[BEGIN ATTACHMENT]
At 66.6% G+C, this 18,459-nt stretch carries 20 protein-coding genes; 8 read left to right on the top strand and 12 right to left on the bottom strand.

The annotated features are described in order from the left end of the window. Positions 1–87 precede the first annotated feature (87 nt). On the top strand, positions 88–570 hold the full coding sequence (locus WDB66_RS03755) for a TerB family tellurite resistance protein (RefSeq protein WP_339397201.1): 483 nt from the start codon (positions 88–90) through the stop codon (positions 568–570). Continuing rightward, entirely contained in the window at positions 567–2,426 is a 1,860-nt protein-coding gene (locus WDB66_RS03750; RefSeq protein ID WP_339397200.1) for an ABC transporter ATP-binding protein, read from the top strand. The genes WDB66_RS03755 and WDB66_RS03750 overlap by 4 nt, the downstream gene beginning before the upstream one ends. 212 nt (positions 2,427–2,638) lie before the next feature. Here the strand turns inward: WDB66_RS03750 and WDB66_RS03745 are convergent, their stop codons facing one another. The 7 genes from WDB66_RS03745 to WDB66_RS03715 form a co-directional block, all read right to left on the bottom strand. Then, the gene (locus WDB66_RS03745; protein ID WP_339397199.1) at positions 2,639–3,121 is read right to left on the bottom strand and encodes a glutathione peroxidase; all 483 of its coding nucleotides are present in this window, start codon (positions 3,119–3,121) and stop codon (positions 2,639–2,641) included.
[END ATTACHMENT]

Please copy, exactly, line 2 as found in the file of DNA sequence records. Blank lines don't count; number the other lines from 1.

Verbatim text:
The annotated features are described in order from the left end of the window. Positions 1–87 precede the first annotated feature (87 nt). On the top strand, positions 88–570 hold the full coding sequence (locus WDB66_RS03755) for a TerB family tellurite resistance protein (RefSeq protein WP_339397201.1): 483 nt from the start codon (positions 88–90) through the stop codon (positions 568–570). Continuing rightward, entirely contained in the window at positions 567–2,426 is a 1,860-nt protein-coding gene (locus WDB66_RS03750; RefSeq protein ID WP_339397200.1) for an ABC transporter ATP-binding protein, read from the top strand. The genes WDB66_RS03755 and WDB66_RS03750 overlap by 4 nt, the downstream gene beginning before the upstream one ends. 212 nt (positions 2,427–2,638) lie before the next feature. Here the strand turns inward: WDB66_RS03750 and WDB66_RS03745 are convergent, their stop codons facing one another. The 7 genes from WDB66_RS03745 to WDB66_RS03715 form a co-directional block, all read right to left on the bottom strand. Then, the gene (locus WDB66_RS03745; protein ID WP_339397199.1) at positions 2,639–3,121 is read right to left on the bottom strand and encodes a glutathione peroxidase; all 483 of its coding nucleotides are present in this window, start codon (positions 3,119–3,121) and stop codon (positions 2,639–2,641) included.